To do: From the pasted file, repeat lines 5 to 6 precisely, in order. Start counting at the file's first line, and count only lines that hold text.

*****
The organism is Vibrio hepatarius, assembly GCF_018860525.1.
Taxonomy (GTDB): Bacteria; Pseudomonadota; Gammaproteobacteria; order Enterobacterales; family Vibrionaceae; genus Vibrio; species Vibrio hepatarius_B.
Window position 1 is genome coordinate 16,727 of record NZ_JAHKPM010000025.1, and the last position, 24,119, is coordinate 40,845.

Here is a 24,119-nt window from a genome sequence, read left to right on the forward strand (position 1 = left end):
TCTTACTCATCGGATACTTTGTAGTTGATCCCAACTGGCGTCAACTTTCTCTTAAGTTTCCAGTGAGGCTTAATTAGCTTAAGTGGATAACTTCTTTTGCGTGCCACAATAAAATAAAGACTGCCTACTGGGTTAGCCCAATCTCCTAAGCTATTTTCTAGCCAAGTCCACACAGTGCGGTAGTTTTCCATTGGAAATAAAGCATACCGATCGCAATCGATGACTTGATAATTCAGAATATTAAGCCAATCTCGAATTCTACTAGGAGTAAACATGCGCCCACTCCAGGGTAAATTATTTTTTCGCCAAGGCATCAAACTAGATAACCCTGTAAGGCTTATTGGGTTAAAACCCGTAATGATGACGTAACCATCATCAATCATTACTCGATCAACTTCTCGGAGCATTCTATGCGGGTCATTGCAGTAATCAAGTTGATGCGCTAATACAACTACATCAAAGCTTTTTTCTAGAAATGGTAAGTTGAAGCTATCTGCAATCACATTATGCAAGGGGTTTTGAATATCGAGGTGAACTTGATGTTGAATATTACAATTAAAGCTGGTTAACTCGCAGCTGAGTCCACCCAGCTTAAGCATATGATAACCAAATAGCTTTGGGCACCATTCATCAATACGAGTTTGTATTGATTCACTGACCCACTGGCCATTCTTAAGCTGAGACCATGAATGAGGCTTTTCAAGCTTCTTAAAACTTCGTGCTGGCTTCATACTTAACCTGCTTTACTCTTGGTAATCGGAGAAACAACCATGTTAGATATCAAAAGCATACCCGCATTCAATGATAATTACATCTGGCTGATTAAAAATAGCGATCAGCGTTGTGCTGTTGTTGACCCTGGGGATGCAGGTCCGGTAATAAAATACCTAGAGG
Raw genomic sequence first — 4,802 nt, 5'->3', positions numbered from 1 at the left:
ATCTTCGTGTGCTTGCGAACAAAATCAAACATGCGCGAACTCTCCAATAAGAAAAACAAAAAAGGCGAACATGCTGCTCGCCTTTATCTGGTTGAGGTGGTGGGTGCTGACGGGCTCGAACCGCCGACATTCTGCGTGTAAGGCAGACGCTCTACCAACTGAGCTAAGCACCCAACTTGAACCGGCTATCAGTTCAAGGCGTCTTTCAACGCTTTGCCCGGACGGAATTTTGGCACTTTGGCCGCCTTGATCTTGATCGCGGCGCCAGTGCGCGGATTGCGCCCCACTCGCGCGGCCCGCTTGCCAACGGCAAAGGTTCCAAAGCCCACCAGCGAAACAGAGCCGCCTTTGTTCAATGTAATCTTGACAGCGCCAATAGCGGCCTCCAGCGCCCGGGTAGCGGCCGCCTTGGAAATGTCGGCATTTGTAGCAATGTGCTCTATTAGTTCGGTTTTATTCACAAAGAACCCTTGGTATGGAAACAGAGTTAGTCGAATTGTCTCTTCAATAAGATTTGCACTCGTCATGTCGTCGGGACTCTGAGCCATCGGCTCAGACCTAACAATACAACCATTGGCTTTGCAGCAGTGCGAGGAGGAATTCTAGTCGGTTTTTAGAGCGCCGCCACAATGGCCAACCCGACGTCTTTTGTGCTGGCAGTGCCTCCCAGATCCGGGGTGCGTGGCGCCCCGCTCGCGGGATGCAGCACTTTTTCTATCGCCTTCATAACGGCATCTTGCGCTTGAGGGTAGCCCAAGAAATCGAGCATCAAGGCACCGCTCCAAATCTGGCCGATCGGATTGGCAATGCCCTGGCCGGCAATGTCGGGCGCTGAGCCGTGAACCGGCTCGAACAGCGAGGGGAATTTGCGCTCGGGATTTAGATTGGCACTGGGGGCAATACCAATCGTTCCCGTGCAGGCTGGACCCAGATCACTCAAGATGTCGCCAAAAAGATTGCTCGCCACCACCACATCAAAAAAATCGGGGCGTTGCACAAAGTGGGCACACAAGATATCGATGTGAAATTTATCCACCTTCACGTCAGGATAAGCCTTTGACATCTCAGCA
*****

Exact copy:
TCTTACTCATCGGATACTTTGTAGTTGATCCCAACTGGCGTCAACTTTCTCTTAAGTTTCCAGTGAGGCTTAATTAGCTTAAGTGGATAACTTCTTTTGCGTGCCACAATAAAATAAAGACTGCCTACTGGGTTAGCCCAATCTCCTAAGCTATTTTCTAGCCAAGTCCACACAGTGCGGTAGTTTTCCATTGGAAATAAAGCATACCGATCGCAATCGATGACTTGATAATTCAGAATATTAAGCCAATCTCGAATTCTACTAGGAGTAAACATGCGCCCACTCCAGGGTAAATTATTTTTTCGCCAAGGCATCAAACTAGATAACCCTGTAAGGCTTATTGGGTTAAAACCCGTAATGATGACGTAACCATCATCAATCATTACTCGATCAACTTCTCGGAGCATTCTATGCGGGTCATTGCAGTAATCAAGTTGATGCGCTAATACAACTACATCAAAGCTTTTTTCTAGAAATGGTAAGTTGAAGCTATCTGCAATCACATTATGCAAGGGGTTTTGAATATCGAGGTGAACTTGATGTTGAATATTACAATTAAAGCTGGTTAACTCGCAGCTGAGTCCACCCAGCTTAAGCATATGATAACCAAATAGCTTTGGGCACCATTCATCAATACGAGTTTGTATTGATTCACTGACCCACTGGCCATTCTTAAGCTGAGACCATGAATGAGGCTTTTCAAGCTTCTTAAAACTTCGTGCTGGCTTCATACTTAACCTGCTTTACTCTTGGTAATCGGAGAAACAACCATGTTAGATATCAAAAGCATACCCGCATTCAATGATAATTACATCTGGCTGATTAAAAATAGCGATCAGCGTTGTGCTGTTGTTGACCCTGGGGATGCAGGTCCGGTAATAAAATACCTAGAGG
Raw genomic sequence first — 4,802 nt, 5'->3', positions numbered from 1 at the left: